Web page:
Councilman Lou Waters

Last month’s column about the cancellation of NBC’s hit show “Harry’s Law” and advertising “Tyranny” concentrating attention on the most desirable audience - those aged 18 to 49 - struck a nerve. The short shrift given older folks by popular culture is, in my view, offensive. And I’m not alone.

phurt wrote in: “I am fed up with the advertisers deciding what people want to watch.”

moshane58 chimed in: “I don’t know why some big law firm doesn’t take on these networks for age discrimination.  Isn’t there a law against this ?

And no, there is no such law.  The Age Discrimination in Employment Act of 1967 is our only law against Ageism - a term coined in 1968 by Dr. Robert Butler, after the law was passed, that comprises a “systematic stereotyping of and discrimination against people because they are old, just as racism and sexism accomplish this with skin color and gender.”

Ageism, as Dr. Butler described it is “a deep and profound prejudice against the elderly which is found to some degree in all of us.”

Yes, the 1967 law addresses ageism in the work place, but on the street, in our community public places, it still exists.  We’re doing better than before but only because we’re working at it. It was Reverend Billy Graham who said in 2006: “All my life I’ve been taught how to die, but no one ever taught me how to grow old.” I know that’s true.

Oh, we get plenty of information on how we mistreat the older American.  I reported on a young woman whose college thesis on the subject required her application for a job, a ride on the bus, trips to the grocery store and the bank among other things - first as herself and then as an older woman under a professional make-up job and an aging suit.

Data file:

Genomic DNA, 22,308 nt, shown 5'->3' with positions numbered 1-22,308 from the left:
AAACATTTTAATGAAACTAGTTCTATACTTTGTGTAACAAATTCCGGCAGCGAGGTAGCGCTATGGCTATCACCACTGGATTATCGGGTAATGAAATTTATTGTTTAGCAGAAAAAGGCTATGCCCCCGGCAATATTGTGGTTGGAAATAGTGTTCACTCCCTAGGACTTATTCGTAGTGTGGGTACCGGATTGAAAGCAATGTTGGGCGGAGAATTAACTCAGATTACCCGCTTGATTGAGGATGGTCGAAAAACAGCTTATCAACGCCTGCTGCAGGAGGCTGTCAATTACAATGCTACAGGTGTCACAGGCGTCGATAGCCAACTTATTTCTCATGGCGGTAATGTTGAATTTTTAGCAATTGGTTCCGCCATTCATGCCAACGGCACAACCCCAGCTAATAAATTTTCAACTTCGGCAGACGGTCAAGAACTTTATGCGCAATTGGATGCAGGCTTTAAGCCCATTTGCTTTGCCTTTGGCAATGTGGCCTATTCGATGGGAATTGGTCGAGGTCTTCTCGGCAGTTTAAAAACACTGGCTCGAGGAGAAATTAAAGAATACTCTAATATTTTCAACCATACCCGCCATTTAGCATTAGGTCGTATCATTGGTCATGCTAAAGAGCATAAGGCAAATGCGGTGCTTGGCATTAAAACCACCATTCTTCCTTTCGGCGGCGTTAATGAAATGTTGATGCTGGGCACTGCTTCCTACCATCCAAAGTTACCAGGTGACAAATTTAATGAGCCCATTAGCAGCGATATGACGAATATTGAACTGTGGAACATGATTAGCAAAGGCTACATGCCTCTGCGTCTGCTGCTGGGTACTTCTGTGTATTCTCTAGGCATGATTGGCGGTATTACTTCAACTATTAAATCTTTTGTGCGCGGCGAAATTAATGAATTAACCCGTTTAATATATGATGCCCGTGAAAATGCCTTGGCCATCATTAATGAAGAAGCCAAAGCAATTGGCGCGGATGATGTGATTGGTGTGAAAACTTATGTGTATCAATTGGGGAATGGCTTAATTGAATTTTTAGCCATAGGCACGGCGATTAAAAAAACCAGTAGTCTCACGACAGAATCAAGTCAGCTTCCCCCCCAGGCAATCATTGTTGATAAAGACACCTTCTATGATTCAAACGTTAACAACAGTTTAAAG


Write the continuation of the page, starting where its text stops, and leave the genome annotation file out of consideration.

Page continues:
Her report back made your skin crawl. Ageism is still with us.  Sometimes subtle. Sometimes not.  A recent quote on the masthead of a media gossip website by a local TV News Director: “I don’t care about experience. Experience means you’re old and unwatchable.

My jaw dropped.  But we’re working on it.  The Baby Boomers wanted to change the world.  This is their chance, by teaching us how to grow old in a new and positive way.

It will take pushing and shoving.  Each of us has a different point of view about growing older.  We have images about it formed during our youth - our experience of grandparents and their friends. The elders within we call them.  Are they negative? Then living longer may not be pleasant.  But if they’re positive,...perhaps we’ll soon see a positive new image of aging in America.

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